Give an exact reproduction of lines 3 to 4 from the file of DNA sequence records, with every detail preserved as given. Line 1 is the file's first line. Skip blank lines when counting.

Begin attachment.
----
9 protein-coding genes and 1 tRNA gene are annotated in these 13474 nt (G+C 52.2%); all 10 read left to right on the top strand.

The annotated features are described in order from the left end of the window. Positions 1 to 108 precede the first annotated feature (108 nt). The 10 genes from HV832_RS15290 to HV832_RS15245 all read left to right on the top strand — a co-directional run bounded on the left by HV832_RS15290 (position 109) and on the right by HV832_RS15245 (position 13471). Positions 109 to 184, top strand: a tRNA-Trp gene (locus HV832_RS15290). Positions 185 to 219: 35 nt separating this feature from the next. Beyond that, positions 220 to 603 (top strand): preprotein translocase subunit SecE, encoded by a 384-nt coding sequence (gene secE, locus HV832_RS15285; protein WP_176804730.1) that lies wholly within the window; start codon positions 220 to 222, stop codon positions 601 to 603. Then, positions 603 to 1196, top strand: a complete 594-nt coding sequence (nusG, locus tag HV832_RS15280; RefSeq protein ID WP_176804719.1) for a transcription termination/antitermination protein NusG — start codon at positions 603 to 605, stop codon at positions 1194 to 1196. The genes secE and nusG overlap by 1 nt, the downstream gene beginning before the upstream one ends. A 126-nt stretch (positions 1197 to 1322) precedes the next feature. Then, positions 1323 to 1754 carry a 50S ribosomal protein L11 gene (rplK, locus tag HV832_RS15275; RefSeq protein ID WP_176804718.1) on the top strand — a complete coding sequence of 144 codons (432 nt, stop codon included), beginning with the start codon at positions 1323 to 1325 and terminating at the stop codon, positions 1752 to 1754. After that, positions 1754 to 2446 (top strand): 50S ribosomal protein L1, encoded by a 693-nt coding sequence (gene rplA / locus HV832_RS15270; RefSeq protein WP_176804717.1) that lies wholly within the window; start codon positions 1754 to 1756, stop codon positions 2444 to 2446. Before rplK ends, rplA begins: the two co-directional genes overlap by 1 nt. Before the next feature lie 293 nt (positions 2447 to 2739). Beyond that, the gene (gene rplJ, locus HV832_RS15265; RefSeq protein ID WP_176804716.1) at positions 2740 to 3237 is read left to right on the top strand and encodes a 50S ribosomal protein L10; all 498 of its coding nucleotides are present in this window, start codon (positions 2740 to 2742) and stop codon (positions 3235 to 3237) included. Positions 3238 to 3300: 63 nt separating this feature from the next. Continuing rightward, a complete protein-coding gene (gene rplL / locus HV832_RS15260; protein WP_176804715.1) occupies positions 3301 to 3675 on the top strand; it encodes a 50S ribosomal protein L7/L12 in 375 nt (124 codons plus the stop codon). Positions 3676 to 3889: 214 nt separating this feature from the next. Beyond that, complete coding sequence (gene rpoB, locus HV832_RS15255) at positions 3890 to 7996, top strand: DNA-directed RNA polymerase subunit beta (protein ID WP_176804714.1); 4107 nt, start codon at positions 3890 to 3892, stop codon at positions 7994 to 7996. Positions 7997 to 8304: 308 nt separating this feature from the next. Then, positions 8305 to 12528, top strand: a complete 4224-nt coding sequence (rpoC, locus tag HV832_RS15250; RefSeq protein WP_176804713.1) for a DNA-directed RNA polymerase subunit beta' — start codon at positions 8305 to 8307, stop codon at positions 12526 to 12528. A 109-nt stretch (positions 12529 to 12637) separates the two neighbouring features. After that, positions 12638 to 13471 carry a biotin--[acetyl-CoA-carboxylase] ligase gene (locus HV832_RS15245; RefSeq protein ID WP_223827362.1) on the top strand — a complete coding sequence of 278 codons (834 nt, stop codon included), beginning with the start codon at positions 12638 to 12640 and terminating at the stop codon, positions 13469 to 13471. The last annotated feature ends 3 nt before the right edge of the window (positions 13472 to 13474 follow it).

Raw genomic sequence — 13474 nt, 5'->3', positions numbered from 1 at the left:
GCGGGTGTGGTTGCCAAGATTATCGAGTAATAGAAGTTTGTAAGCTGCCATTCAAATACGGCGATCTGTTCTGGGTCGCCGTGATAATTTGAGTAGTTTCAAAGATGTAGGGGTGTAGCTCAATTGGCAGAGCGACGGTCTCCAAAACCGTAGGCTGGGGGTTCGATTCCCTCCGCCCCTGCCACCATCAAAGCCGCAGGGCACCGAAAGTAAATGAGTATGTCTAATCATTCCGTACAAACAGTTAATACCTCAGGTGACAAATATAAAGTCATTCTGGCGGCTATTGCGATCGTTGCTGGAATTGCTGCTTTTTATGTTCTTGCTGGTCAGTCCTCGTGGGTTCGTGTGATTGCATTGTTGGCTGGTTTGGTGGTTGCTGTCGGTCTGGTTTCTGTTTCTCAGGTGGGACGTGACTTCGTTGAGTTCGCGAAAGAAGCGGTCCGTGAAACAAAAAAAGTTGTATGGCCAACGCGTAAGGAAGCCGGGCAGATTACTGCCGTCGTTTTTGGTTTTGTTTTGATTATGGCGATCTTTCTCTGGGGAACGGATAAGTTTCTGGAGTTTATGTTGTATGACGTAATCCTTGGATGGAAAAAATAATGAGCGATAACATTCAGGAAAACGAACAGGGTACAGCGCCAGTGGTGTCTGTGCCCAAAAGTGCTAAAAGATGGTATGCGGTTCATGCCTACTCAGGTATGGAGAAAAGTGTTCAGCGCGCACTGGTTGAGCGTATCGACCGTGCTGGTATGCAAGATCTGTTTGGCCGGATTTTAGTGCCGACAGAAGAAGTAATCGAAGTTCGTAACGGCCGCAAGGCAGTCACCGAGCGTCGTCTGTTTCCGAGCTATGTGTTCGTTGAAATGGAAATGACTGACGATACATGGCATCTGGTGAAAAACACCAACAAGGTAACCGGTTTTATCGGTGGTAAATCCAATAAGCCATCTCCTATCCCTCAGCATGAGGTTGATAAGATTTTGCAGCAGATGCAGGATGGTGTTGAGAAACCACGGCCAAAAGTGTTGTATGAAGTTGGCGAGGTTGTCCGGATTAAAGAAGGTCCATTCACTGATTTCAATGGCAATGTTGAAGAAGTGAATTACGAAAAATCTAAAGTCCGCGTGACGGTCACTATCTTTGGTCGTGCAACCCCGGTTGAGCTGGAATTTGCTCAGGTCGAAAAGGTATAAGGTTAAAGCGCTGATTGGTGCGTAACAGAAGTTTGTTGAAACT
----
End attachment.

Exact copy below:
Raw genomic sequence — 13474 nt, 5'->3', positions numbered from 1 at the left:
GCGGGTGTGGTTGCCAAGATTATCGAGTAATAGAAGTTTGTAAGCTGCCATTCAAATACGGCGATCTGTTCTGGGTCGCCGTGATAATTTGAGTAGTTTCAAAGATGTAGGGGTGTAGCTCAATTGGCAGAGCGACGGTCTCCAAAACCGTAGGCTGGGGGTTCGATTCCCTCCGCCCCTGCCACCATCAAAGCCGCAGGGCACCGAAAGTAAATGAGTATGTCTAATCATTCCGTACAAACAGTTAATACCTCAGGTGACAAATATAAAGTCATTCTGGCGGCTATTGCGATCGTTGCTGGAATTGCTGCTTTTTATGTTCTTGCTGGTCAGTCCTCGTGGGTTCGTGTGATTGCATTGTTGGCTGGTTTGGTGGTTGCTGTCGGTCTGGTTTCTGTTTCTCAGGTGGGACGTGACTTCGTTGAGTTCGCGAAAGAAGCGGTCCGTGAAACAAAAAAAGTTGTATGGCCAACGCGTAAGGAAGCCGGGCAGATTACTGCCGTCGTTTTTGGTTTTGTTTTGATTATGGCGATCTTTCTCTGGGGAACGGATAAGTTTCTGGAGTTTATGTTGTATGACGTAATCCTTGGATGGAAAAAATAATGAGCGATAACATTCAGGAAAACGAACAGGGTACAGCGCCAGTGGTGTCTGTGCCCAAAAGTGCTAAAAGATGGTATGCGGTTCATGCCTACTCAGGTATGGAGAAAAGTGTTCAGCGCGCACTGGTTGAGCGTATCGACCGTGCTGGTATGCAAGATCTGTTTGGCCGGATTTTAGTGCCGACAGAAGAAGTAATCGAAGTTCGTAACGGCCGCAAGGCAGTCACCGAGCGTCGTCTGTTTCCGAGCTATGTGTTCGTTGAAATGGAAATGACTGACGATACATGGCATCTGGTGAAAAACACCAACAAGGTAACCGGTTTTATCGGTGGTAAATCCAATAAGCCATCTCCTATCCCTCAGCATGAGGTTGATAAGATTTTGCAGCAGATGCAGGATGGTGTTGAGAAACCACGGCCAAAAGTGTTGTATGAAGTTGGCGAGGTTGTCCGGATTAAAGAAGGTCCATTCACTGATTTCAATGGCAATGTTGAAGAAGTGAATTACGAAAAATCTAAAGTCCGCGTGACGGTCACTATCTTTGGTCGTGCAACCCCGGTTGAGCTGGAATTTGCTCAGGTCGAAAAGGTATAAGGTTAAAGCGCTGATTGGTGCGTAACAGAAGTTTGTTGAAACT